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What Brands Should Think About Accelerating Innovation in China

By Mark Taner*

Over the years, China has made headlines for its cottage industry of counterfeit, from baby formula to condoms at fake zoo animals. This gave many the impression that China is a nation of copycat producers. But in reality, China has been busy for years coming up with innovative ideas that are changing the way people live, consume and market.

In 2019, China surpassed the United States in the number of patents filed with patents up 30% Last year. Overall, Chinese patents are not considered to be of the same quality as some countries, but the ratio of high-quality patents has doubled over the past five years. In 2021, the country rose to the top 12 countries in the world innovation ranking. Like many manufacturing countries before it, China has learned a great deal about product development from its role as the “factory of the world”. This, combined with a strong focus on STEM in education, heavy investments in R&D and a culture of take risks and fail fastled to a growing number of innovations coming from the Middle Kingdom.

On many fronts, China has been at the forefront of innovation for online consumer applications for the past few years, with the Facebook, Amazons and Apples of the world reproducing ideas from China.

Many Chinese innovations aren’t as sexy as consumer-focused innovations WeChat, live streaming innovations Where smart shopping with facial recognitionbut they are rising to the challenges facing China and the rest of the world. China’s declining population and increasingly expensive labor has seen an increase in robots in retail, warehouses and even robot earthworms to explore engine pipes. In the agricultural sector, Chinese innovations should multiply following its first technology roadmap for smart agricultural machinery. It also shows the first signs of focus on more GM agriculture as he strives to achieve greater self-sufficiency to feed a nation that wants more calories every year.

Some of the most exciting innovations from China are in areas not traditionally associated with the country. A good example is the automotive industry. Even in its home market, Chinese car brands have been widely seen as inferior and unable to charge a fraction of the premium that foreign badges command. Although domestic brands are growing faster, foreign brands still account for the largest market share.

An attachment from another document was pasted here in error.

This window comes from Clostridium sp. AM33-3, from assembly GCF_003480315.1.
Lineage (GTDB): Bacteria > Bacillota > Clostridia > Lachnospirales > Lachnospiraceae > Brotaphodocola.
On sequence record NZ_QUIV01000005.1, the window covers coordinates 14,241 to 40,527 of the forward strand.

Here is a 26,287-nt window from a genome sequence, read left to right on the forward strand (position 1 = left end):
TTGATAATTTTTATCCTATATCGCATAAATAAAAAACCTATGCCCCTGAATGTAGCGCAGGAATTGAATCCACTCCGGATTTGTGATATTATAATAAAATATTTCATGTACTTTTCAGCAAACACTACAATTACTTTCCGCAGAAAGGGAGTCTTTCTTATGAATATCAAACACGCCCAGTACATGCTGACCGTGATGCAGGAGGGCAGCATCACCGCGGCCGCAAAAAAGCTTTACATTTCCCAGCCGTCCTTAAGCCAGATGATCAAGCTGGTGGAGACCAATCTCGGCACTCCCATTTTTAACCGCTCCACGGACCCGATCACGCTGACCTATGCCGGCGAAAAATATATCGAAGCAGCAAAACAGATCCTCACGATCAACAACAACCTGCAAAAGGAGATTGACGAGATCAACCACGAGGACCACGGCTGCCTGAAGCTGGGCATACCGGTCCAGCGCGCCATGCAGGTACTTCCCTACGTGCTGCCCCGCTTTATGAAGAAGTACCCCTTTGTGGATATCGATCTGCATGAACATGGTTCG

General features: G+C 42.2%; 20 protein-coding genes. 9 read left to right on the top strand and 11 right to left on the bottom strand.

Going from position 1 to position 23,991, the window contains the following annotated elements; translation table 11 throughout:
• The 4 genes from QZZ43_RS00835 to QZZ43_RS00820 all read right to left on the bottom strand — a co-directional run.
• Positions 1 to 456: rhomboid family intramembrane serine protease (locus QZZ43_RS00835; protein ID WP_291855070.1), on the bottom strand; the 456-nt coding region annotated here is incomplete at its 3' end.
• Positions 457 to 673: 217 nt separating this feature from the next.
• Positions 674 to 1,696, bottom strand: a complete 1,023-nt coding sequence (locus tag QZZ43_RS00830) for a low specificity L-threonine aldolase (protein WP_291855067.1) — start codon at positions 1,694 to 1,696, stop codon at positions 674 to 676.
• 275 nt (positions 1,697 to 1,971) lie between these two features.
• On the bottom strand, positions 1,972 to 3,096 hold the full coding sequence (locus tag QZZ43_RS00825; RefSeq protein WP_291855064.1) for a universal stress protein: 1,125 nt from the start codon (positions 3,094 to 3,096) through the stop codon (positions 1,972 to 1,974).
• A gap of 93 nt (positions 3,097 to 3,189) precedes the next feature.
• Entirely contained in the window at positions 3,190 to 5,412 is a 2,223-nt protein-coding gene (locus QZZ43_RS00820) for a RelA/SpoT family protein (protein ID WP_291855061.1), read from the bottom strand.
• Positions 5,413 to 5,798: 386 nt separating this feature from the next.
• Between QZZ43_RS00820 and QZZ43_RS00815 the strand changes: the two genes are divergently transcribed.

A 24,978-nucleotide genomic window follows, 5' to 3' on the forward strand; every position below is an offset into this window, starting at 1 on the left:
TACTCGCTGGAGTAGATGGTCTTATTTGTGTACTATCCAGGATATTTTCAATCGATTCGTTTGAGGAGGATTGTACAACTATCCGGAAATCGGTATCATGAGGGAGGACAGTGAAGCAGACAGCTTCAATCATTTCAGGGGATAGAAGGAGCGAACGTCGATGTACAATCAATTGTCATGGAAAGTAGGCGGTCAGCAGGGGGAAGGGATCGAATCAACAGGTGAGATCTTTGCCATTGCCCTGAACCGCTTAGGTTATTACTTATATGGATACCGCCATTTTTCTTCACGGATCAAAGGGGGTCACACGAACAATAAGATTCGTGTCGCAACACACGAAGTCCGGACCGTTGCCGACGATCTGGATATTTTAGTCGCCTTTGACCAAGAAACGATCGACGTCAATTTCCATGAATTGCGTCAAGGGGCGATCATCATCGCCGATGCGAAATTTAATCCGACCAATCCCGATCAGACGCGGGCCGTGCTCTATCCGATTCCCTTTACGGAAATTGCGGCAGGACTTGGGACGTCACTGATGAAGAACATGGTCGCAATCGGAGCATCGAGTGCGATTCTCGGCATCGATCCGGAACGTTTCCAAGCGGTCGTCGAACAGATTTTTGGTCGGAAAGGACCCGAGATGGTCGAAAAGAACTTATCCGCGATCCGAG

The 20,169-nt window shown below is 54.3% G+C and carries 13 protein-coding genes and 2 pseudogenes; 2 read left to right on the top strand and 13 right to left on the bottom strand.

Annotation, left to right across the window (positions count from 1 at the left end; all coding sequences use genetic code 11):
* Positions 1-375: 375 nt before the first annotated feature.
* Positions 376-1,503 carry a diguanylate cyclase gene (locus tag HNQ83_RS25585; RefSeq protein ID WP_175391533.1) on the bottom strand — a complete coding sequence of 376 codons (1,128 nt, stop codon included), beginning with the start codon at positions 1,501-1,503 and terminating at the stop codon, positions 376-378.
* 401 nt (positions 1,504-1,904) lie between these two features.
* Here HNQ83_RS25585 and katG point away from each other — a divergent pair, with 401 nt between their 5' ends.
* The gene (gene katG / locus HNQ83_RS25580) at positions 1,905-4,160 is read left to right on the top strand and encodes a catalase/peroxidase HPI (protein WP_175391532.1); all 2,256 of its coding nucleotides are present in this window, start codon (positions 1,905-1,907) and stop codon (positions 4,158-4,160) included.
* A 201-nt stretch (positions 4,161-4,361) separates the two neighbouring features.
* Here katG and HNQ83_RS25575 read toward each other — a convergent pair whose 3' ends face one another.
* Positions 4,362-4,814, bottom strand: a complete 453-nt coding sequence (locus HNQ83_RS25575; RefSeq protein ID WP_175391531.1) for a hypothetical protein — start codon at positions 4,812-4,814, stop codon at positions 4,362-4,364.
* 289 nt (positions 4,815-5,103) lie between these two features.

While China is beaten for combustion engines, it leads in electric vehicles. The government quickly identified this as an important future opportunity and doubled its support and grants. In 2018, there were already 487 electric vehicle manufacturers in China. Competition breeds innovation and that’s what we’ve seen with Electric vehicles are as cheap as $4,500 talk about flying cars in a few years.

Globally, growing environmental awareness and soaring fuel prices have consumer interest in electric vehicles reaches tipping point. Although America owns the Tesla brand and legacy auto giants in the United States, Europe, Japan and South Korea are also investing heavily in the wave of electric vehicles, the early support of the electric horse has paid off for China. China produces more than half of the world’s electric vehicles and dominates in supporting industries such as batteries and cell components.

Although EV innovations in China may not seem relevant to many categories of consumers, they are symbolic of Chinese innovation under the radar, which will leave few brands and categories untouched.

For brands, China’s growing innovation presents both opportunities and threats. Innovative Chinese companies present partnership opportunities for foreign brands, both in China and abroad. China’s innovations are also creating opportunities for new and improved channels for marketing, sales and data collection. Innovations create new behaviors, habits and subcultures, which in themselves present possibilities. Like any dynamic market, opportunities will be more likely for brands that stay ahead of innovation and trends.

Mark Tanner is the CEO of China Skinny, a marketing consultancy in Shanghai. This article was first published hereand is republished with permission.